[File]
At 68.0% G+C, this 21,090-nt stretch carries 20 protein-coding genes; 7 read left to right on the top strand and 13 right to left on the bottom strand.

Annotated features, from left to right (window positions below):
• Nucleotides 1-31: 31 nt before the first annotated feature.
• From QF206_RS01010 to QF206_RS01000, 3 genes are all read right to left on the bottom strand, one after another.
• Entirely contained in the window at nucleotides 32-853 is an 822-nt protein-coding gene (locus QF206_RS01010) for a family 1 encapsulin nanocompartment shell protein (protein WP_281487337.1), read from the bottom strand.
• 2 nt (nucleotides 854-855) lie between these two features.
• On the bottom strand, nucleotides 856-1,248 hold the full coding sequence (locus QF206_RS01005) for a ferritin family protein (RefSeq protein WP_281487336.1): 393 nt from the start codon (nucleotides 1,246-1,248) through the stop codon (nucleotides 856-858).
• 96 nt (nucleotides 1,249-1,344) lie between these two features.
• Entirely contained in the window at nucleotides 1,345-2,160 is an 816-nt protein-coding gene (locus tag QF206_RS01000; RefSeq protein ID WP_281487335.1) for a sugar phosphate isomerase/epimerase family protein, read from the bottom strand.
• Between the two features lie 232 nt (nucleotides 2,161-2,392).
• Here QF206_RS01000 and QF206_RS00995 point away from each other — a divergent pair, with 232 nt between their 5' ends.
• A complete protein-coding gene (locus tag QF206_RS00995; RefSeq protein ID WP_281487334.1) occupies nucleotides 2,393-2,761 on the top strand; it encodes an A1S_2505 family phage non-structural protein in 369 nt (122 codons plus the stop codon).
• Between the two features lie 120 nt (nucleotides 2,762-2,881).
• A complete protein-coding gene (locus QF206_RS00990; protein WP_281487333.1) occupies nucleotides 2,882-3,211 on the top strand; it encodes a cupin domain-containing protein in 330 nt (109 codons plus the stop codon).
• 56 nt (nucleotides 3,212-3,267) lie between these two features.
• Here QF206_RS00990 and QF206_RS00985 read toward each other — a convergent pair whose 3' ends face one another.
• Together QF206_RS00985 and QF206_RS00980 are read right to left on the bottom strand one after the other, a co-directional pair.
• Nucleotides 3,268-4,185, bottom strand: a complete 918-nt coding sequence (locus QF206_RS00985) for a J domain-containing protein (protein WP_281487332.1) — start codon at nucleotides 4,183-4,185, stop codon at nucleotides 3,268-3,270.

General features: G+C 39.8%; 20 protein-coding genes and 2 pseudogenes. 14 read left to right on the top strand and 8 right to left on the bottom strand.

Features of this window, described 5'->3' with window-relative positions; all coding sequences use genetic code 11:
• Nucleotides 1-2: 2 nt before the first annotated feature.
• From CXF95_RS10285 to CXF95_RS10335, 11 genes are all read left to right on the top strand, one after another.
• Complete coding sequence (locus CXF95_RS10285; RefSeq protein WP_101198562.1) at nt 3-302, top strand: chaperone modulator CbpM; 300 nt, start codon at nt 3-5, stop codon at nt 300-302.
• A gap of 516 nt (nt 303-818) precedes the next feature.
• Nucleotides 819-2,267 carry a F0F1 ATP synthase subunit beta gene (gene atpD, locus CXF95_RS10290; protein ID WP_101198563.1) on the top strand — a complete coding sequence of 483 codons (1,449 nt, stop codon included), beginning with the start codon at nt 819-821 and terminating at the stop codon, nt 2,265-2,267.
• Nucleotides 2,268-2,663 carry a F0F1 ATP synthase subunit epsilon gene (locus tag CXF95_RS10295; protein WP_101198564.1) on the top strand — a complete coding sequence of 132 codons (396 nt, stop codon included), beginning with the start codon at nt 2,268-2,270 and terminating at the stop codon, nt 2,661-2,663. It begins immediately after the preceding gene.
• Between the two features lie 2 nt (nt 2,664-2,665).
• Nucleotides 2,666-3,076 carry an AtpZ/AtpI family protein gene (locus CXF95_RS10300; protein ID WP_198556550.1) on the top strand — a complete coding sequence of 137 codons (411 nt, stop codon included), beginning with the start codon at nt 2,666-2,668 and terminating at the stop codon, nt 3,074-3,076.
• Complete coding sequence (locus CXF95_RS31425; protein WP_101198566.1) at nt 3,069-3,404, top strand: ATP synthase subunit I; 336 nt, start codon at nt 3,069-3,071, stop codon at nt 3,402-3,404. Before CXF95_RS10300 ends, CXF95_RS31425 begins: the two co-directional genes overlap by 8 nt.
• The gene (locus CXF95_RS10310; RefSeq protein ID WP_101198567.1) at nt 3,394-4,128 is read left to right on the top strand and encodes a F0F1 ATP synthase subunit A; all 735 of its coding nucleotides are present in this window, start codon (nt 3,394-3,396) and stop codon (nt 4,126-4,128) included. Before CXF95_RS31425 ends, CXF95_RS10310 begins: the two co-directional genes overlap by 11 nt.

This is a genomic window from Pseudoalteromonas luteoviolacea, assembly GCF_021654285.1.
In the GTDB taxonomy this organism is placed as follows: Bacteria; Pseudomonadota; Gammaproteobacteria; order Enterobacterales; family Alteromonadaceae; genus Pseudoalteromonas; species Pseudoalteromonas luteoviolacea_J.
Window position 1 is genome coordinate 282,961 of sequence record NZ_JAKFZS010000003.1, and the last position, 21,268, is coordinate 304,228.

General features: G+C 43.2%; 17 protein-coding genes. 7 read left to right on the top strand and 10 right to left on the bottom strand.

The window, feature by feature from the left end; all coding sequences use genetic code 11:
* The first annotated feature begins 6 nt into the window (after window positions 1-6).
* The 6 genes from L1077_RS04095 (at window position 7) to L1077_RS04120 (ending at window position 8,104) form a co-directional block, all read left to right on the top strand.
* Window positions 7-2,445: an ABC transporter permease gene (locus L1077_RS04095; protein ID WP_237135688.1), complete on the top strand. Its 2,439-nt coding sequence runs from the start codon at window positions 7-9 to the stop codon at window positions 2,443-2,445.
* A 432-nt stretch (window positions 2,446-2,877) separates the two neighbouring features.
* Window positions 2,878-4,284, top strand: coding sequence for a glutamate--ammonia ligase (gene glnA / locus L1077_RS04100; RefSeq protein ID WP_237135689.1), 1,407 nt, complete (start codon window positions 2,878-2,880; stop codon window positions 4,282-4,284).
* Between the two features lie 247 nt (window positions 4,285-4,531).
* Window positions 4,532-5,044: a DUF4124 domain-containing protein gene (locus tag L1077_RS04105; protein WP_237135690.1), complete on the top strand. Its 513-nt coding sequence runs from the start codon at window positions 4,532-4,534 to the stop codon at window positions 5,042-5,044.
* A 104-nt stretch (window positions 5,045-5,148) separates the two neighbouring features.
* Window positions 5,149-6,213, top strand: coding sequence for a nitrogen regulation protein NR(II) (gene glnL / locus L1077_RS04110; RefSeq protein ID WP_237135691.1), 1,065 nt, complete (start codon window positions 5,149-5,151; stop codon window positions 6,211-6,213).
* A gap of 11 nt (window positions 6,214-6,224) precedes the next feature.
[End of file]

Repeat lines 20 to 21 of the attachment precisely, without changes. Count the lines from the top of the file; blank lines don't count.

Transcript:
Features of this window, described 5'->3' with window-relative positions; all coding sequences use genetic code 11:
• Nucleotides 1-2: 2 nt before the first annotated feature.